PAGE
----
(Information by Peter Kessler, with additional information by Edward Dawson, from Complete Works of Tacitus, Alfred John Church, William Jackson Brodribb, & Lisa Cerrato (1942), from Roman History by Cassius Dio, translation by Earnest Cary (1914-1927), from Germania, Tacitus, from Roman Soldier versus Germanic Warrior: 1st Century AD, Lindsay Powell, from The Horse, the Wheel, and Language: How Bronze-Age Riders from the Eurasian Steppes Shaped the Modern World, David W Anthony, from Geography, Ptolemy, and from External Link: The Natural History, Pliny the Elder (John Bostock, Ed).)

AD 60s - 70s

Pliny the Elder is the earliest author to mention the Warini. He writes his twenty-volume History of the German Wars after serving in Germania, although the date of the work's completion is unknown and the work itself appears to have been lost by the fifth century. However, it does serve as the only main source for the first six books of the later work by Tacitus. Pliny mentions the 'Varinnae' as one of the five nations of Germania.


Writing at this time, Tacitus mentions a large number of tribes in Germania Magna. Included are the Varinians (Warini) which are part of the Suevi confederation. The relatively small Warini tribe has already settled in Mecklenburg, to the east of the Jutes and Angles, after migrating probably from the region of Värend in southern Sweden. They appear to live quietly and unobtrusively, linked closely throughout their history to the Angles, and avoiding any significant historical mention until the start of the sixth century.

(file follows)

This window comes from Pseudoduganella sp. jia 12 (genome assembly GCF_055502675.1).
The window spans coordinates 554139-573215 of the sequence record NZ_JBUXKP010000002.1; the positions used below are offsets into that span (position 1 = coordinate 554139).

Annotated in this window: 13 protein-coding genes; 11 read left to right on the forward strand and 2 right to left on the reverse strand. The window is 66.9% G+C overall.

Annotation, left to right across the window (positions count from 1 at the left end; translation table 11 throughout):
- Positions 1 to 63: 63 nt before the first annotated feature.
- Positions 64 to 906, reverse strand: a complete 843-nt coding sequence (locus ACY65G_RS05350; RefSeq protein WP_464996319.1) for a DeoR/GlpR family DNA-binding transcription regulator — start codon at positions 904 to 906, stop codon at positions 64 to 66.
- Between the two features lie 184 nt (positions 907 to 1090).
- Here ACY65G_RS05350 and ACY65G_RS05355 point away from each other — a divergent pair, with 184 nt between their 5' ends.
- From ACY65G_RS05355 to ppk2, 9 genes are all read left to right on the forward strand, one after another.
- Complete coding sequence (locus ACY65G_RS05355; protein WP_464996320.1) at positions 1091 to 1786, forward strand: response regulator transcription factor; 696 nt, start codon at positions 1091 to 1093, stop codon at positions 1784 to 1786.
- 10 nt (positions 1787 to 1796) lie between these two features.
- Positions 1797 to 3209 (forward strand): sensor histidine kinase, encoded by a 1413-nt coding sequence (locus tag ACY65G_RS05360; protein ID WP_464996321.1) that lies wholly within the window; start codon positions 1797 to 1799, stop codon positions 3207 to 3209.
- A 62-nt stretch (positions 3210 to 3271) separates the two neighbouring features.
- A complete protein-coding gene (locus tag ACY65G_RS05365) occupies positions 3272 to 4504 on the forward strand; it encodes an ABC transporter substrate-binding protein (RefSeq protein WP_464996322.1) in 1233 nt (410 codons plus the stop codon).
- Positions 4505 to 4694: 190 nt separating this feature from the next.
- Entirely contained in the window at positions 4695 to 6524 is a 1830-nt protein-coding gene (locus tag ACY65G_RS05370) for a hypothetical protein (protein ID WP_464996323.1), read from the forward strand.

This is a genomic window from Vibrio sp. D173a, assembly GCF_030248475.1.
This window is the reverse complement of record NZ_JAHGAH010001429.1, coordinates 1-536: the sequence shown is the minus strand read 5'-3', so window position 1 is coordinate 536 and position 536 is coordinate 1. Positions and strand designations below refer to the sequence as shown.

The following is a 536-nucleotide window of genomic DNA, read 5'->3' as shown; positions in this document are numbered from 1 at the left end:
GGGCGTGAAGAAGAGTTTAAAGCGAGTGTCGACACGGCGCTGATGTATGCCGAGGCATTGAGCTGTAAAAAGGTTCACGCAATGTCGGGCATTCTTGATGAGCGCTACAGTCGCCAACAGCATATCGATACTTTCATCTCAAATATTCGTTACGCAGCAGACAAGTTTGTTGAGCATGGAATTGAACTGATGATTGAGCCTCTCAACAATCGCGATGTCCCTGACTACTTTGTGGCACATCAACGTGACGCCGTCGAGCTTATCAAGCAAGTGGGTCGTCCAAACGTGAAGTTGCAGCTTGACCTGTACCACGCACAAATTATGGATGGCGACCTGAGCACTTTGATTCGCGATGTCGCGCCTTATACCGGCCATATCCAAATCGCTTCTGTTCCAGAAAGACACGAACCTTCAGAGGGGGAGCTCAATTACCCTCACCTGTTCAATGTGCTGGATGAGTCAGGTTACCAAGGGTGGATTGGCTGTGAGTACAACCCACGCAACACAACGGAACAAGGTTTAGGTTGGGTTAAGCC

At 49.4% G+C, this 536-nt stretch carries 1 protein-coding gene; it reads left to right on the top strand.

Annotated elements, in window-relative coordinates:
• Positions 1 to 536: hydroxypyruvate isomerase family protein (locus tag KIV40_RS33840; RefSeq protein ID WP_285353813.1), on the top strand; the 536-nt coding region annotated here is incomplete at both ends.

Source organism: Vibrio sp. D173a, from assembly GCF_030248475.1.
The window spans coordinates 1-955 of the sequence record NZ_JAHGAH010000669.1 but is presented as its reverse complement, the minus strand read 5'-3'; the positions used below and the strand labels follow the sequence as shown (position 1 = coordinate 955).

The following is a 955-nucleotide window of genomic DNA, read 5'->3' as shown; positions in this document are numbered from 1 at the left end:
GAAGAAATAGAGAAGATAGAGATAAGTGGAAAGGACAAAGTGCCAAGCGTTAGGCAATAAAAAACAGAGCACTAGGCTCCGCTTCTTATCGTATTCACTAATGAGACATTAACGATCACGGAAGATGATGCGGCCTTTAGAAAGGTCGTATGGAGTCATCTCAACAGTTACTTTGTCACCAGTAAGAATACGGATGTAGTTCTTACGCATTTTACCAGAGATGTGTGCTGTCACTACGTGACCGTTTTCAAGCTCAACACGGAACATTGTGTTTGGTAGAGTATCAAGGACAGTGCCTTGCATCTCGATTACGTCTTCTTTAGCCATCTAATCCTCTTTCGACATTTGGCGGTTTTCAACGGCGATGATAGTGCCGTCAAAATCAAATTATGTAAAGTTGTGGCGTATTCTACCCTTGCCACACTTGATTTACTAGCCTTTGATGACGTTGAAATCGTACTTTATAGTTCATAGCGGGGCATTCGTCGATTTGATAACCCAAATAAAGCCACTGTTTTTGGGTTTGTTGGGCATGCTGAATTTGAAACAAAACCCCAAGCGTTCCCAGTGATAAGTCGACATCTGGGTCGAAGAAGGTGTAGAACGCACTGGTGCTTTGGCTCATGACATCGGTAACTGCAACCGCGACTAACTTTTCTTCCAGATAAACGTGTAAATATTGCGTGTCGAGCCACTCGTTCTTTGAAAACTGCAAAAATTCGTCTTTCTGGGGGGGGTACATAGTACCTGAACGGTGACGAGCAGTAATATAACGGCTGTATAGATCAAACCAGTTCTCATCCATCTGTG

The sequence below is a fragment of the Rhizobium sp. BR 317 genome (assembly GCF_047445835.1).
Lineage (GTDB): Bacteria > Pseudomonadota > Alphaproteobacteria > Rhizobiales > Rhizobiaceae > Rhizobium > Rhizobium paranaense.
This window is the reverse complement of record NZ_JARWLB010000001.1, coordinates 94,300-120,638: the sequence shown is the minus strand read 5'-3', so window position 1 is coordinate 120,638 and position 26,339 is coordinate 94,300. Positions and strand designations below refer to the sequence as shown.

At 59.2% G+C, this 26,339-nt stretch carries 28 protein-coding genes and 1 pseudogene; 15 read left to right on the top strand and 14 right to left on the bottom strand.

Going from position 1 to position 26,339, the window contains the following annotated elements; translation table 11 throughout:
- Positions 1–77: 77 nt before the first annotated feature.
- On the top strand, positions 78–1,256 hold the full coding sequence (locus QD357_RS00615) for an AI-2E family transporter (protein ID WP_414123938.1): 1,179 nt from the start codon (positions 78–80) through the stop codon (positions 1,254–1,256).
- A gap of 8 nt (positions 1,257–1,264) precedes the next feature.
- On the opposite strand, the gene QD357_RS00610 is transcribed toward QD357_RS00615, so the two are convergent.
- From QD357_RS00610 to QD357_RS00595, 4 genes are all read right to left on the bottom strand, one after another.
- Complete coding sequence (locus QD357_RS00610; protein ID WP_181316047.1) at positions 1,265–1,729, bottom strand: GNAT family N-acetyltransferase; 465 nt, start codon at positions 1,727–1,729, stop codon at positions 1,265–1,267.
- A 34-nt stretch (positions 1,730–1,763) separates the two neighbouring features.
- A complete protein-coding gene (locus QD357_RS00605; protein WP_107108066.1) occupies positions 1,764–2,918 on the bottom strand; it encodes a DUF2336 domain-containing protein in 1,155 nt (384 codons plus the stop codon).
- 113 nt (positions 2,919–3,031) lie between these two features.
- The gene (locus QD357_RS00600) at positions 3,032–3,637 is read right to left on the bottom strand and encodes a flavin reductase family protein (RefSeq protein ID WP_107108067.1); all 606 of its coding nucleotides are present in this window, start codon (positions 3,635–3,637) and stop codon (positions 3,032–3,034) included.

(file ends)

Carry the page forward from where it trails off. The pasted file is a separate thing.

Modern Mecklenburg, the homeland of the Warini between the first and sixth centuries AD, is today a land of castles and idyllic coastal scenery


Ptolemy shows the Warini on his great map of tribes, locating them in the area of later Mecklenburg, in the north-east of modern Germany, close to the Baltic Sea.

3rd century

By this time the Warini are counted as one of a vast number of tribes that go into forming the wide-ranging confederation of the Suevi in central and northern Germany. They are still closely linked to the Angles, but while the Angles are undoubtedly Germanic, the Warini seem to possess a mixture of Germanic and Celtic cultural or linguistic features.

406 - 409

The bulk of the Suevi cross the Rhine at Mainz in 406 in association with the Vandali and Alani. Some of the tribes of the Suevi confederation elect to remain behind in Germany, and the Warini are one of these. After this point they probably come to be dominated by a relatively new confederation that fills the vacuum left by the departure of the Suevi. The Saxons become the new dominant tribal power in northern Germany.

fl c.500


King of the Werns in the Widsith list.